Chances for Successful TOLAC and VBAC
Although it is not possible to predict whether TOLAC and VBAC will be successful, several factors have been shown to increase or decrease the likelihood of success:
Other factors that may decrease the chance of a successful TOLAC and VBAC include:
Is TOLAC Right for You?
You should discuss delivery options with your health care provider early in pregnancy. This way, you and your health care provider have the most time to consider all of the options. Many of the factors that go into the decision are known early in pregnancy. Also, if the type of incision used in the previous cesarean delivery is not known, an attempt can be made to find this information.
Before deciding whether to try VBAC, you need to know the risks and benefits of both TOLAC and planned cesarean delivery. You also should discuss your individual chances of having a successful TOLAC and VBAC and the risks associated with an emergency cesarean delivery. For women considering TOLAC and VBAC, chances for success should be as high as possible (see box).
Be Prepared for Changes
Be prepared for changes to your delivery plan. If you have chosen TOLAC, things can happen during pregnancy and labor that alter the balance of risks and benefits. For example, you may need to have your labor induced, which can reduce the chances of a successful vaginal delivery and perhaps increase the chance of complications during labor. In the event that circumstances change, you and your health care provider may want to reconsider your decision.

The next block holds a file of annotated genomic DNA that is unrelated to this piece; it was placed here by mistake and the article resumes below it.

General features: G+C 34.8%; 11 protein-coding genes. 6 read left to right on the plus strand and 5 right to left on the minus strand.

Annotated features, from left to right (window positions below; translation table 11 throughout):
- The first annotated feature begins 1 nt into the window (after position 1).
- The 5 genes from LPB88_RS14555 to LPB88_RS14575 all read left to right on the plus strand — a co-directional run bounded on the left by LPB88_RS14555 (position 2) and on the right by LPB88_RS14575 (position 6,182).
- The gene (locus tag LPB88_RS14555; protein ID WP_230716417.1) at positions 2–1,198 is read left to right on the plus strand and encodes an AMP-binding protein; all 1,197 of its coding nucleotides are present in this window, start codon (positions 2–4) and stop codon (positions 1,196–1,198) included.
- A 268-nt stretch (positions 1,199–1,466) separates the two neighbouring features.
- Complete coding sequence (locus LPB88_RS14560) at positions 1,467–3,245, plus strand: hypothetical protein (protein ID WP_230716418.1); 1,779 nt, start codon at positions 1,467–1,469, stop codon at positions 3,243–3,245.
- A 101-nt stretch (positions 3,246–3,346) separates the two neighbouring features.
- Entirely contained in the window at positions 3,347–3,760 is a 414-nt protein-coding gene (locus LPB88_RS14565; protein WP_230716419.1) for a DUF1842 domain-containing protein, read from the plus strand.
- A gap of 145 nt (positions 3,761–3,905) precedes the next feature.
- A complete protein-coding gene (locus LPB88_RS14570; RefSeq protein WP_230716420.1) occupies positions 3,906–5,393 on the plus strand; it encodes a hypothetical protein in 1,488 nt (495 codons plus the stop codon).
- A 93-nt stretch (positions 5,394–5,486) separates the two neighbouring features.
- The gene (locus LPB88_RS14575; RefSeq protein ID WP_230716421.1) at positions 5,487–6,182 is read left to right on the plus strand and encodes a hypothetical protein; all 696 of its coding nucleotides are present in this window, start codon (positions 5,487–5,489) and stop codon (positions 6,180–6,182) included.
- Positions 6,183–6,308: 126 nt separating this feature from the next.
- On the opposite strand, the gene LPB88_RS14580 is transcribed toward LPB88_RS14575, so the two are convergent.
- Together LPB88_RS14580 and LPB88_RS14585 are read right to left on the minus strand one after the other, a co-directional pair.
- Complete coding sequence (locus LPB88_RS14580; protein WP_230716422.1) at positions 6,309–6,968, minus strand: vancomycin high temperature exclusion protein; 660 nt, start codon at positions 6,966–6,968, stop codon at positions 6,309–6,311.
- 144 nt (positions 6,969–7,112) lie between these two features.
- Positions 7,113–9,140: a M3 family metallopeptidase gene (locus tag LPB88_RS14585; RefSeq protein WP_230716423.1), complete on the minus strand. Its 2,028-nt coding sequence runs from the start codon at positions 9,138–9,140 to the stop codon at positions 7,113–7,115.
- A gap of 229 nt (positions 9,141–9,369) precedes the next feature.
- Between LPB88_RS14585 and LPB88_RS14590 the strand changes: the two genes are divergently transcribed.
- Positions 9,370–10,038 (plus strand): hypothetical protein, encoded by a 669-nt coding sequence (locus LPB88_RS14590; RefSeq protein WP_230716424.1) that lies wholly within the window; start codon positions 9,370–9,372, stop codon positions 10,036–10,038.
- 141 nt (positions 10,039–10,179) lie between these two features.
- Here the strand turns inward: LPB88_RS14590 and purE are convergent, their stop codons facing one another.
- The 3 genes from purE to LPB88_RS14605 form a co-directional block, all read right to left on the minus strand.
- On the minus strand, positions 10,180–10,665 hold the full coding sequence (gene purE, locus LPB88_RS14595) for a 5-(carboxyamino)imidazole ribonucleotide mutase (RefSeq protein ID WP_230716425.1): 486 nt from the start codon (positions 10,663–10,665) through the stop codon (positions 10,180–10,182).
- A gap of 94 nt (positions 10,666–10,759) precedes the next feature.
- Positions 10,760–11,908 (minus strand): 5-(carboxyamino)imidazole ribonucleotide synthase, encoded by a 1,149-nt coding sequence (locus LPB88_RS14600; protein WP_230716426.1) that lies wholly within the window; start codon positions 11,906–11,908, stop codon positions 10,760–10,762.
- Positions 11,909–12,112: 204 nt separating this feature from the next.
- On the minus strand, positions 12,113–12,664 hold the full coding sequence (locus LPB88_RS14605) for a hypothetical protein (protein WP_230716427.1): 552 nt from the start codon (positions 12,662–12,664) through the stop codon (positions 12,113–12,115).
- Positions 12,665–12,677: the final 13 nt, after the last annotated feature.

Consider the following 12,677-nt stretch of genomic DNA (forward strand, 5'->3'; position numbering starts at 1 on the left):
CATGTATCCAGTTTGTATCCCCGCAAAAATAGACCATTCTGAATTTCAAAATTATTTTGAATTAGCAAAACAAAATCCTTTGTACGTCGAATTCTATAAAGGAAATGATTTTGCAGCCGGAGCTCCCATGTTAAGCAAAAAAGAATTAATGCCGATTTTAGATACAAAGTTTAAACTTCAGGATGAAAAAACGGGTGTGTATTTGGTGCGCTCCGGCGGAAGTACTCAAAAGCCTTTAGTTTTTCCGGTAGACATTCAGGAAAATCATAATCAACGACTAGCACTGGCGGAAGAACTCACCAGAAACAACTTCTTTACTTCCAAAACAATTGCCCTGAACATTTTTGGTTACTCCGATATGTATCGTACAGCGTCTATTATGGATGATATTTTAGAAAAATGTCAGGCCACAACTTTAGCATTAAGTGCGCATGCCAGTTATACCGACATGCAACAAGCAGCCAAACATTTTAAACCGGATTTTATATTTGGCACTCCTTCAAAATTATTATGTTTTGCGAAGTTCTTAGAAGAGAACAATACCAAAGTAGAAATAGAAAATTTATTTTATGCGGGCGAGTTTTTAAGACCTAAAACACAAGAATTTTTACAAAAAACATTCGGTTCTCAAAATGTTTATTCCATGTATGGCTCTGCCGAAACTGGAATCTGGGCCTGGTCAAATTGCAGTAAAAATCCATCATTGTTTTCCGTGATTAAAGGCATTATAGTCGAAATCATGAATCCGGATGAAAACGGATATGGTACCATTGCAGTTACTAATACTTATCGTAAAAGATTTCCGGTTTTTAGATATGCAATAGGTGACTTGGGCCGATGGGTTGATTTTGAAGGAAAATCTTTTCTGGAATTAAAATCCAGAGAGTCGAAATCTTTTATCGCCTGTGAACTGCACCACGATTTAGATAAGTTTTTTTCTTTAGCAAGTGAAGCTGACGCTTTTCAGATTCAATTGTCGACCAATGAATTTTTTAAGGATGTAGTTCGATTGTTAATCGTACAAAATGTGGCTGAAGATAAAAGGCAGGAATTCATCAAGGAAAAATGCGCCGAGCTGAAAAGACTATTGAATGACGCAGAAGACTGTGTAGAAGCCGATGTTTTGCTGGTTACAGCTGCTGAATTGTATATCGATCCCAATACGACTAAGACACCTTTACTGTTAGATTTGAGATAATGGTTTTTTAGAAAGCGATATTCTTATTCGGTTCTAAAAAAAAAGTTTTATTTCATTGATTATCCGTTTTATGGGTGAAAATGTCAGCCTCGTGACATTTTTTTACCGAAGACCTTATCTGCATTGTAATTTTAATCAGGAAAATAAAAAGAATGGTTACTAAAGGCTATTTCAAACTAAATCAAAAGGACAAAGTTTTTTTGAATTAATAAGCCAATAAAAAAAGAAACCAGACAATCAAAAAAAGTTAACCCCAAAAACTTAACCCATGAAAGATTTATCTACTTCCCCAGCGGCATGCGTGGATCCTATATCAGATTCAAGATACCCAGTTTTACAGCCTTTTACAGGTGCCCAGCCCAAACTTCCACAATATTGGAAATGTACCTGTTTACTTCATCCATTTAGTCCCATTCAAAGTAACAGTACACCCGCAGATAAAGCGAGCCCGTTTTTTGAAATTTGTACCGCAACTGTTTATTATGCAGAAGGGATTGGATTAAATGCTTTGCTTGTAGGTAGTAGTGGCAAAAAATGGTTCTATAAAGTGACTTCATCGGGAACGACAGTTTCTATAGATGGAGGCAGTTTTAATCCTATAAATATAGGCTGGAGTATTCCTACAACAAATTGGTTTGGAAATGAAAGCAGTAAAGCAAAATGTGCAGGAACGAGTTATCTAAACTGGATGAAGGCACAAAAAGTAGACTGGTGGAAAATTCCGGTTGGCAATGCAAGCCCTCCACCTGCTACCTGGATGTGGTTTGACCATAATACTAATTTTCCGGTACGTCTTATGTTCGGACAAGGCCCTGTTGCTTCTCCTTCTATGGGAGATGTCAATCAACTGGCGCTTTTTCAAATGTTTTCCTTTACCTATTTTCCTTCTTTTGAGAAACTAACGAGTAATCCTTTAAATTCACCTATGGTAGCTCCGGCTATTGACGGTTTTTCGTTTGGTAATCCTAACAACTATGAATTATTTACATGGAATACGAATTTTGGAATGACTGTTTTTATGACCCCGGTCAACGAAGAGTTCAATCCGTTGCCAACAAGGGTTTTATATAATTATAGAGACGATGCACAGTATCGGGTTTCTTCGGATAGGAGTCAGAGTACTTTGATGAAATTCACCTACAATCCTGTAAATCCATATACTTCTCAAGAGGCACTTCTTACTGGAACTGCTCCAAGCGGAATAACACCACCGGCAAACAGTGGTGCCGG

If you have chosen a repeat cesarean delivery, in some situations, TOLAC may be advised. For example, if you have planned a cesarean delivery but go into labor before your scheduled surgery, it may be best to consider TOLAC if you are far along in your labor and your baby is healthy.
TOLAC, VBAC, and repeat cesarean birth have risks and benefits. When considering your options, you need to know the risks and weigh them against the benefits. Your health care provider can help guide you in making the best decision for you and your baby.
Body Mass Index: A measure of a person’s weight in relation to height.
Breech Presentation: A situation in which a fetus’s buttocks or feet would be born first.
Cesarean Delivery: Delivery of a baby through incisions made in the mother’s abdomen and uterus.
Gestation: Pregnancy; the period from conception until birth.
Hysterectomy: Removal of the uterus.
Placenta: Tissue that provides nourishment to and takes away waste from the fetus.
Preeclampsia: A condition of pregnancy in which there is high blood pressure and protein in the urine.
Uterus: A muscular organ located in the female pelvis that contains and nourishes the developing fetus during pregnancy.